Reducing the Impact of Heatwaves

Penrith hit an all-time high of 48.9 degrees in early January – for a day it was the hottest place on the planet. The climate-changed projections for Sydney are clear: average temperatures will continue to increase, with more hot days and more frequent and lengthier heatwaves. The impacts of heatwaves are one of the most inequitably distributed impacts of climate change. Those that can afford simply turn on air conditioning, while the poor, homeless, elderly, at risk, and those that live alone tend to be the most impacted. Global research shows that more heat is coming, and it will make everyday life in Sydney, and the western suburbs in particular, more uncomfortable and dangerous for those most vulnerable.

This panel focuses on key, implementable responses for lessening the impacts of heatwaves – low-cost personal strategies to keep cool, housing design to keep the heat out, and neighbourhood and local council strategies to counter the heating of suburbs. In discussion are straightforward policy suggestions to keep the most vulnerable among us safe as climate change heats our cities.

Timestamps

00:00     Introductions and Welcome to Country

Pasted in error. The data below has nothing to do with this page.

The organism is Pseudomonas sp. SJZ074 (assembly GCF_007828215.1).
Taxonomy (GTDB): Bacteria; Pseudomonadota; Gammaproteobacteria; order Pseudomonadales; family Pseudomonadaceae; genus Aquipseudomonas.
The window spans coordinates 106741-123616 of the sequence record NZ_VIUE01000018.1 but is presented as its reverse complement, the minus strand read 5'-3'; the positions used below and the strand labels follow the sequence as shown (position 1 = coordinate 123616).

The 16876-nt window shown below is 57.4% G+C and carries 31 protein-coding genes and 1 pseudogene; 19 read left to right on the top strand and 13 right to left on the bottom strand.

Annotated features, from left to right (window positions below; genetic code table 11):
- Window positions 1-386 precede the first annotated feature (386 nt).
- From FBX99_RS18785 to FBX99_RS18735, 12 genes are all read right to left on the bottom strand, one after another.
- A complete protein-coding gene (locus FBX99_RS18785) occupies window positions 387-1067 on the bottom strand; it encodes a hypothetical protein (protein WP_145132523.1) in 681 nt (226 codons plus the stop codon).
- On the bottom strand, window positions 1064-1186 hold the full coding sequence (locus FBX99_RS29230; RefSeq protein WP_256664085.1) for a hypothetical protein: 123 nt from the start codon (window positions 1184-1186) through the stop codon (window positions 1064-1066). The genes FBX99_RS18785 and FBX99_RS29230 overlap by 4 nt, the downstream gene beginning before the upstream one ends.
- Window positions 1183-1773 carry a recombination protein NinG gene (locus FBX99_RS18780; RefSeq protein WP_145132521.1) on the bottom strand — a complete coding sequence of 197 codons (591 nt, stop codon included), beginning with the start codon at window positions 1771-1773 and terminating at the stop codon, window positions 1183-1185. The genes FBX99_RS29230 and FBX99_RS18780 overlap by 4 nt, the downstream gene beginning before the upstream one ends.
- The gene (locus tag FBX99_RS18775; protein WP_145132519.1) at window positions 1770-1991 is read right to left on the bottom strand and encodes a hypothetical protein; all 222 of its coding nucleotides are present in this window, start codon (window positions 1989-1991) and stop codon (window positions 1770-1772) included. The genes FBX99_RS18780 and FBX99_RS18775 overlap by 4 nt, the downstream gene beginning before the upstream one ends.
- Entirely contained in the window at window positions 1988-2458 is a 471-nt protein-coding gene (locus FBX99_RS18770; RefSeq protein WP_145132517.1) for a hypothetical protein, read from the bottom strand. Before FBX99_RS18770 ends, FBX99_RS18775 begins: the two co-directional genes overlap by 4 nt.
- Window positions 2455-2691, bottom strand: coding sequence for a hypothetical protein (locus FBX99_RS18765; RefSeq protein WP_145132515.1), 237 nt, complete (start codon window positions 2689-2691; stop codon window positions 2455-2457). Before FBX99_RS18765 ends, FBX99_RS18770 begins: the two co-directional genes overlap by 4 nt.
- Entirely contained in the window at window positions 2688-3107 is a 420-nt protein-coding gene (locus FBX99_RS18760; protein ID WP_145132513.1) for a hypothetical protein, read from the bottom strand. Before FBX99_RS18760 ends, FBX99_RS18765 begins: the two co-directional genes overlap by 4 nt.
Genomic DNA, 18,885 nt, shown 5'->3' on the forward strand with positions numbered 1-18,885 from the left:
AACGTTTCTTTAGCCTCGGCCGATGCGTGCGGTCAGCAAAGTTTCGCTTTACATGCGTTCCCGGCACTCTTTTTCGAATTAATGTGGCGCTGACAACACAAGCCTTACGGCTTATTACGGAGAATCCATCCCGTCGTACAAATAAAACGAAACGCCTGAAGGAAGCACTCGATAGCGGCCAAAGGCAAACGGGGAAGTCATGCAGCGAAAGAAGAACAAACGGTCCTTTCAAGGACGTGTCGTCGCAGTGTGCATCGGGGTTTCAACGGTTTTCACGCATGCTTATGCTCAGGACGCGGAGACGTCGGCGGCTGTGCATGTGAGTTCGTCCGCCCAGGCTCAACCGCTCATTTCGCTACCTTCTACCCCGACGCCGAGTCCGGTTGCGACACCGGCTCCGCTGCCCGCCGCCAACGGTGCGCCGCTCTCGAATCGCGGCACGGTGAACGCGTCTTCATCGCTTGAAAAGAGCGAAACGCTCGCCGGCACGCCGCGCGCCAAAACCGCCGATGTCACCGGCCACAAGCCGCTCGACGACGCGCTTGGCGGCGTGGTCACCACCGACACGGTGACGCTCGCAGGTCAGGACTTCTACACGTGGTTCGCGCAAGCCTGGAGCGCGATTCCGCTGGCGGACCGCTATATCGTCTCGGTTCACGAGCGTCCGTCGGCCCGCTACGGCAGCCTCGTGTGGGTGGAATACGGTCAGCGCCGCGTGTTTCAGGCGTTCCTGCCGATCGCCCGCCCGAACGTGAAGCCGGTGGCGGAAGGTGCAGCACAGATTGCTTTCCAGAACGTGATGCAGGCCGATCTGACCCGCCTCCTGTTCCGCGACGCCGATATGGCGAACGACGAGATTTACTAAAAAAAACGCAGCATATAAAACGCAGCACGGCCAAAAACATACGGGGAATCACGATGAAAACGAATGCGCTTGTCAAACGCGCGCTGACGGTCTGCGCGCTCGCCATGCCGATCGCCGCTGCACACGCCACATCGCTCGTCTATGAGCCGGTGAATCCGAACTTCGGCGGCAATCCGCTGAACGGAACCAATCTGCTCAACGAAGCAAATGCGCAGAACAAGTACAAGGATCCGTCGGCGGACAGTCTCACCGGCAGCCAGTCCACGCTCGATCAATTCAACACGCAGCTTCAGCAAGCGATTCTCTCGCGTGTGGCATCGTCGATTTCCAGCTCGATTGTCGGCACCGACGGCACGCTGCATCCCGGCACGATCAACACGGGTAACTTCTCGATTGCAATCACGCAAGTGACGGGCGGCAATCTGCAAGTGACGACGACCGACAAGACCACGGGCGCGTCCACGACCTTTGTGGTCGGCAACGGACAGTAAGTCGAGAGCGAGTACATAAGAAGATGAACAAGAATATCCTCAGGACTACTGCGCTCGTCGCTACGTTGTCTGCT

05:00     The Science Behind Heatwaves and its Health Impacts – Ollie Jay
16:30     Re-Inventing the Social – Tess Lea
27:35     Penrith Communities Coping with Heat – David Schlosberg
40:00     Homelessness in a Heatwave – Stephanie Macfarlane
57:30     What is a Policy Priority?
01:01:08 Heat Stress in the Workplace
01:04:20 Control and Autonomy of Environments
01:11:05 Health-based Equity Programs
01:12:35 Can Politics be Influenced to Convert to Cooling Suburbs?
01:17:05 Communicating the Threat of Human and Planetary Heat Stress

Speakers

Associate Professor Ollie Jay, University of Sydney
Associate Professor Tess Lea, University of Sydney
Stephanie Macfarlane, South Eastern Sydney Local Health District
Professor David Schlosberg, Sydney Environment Institute

This event was held at the University of Sydney on Wednesday 11 March, 2020.

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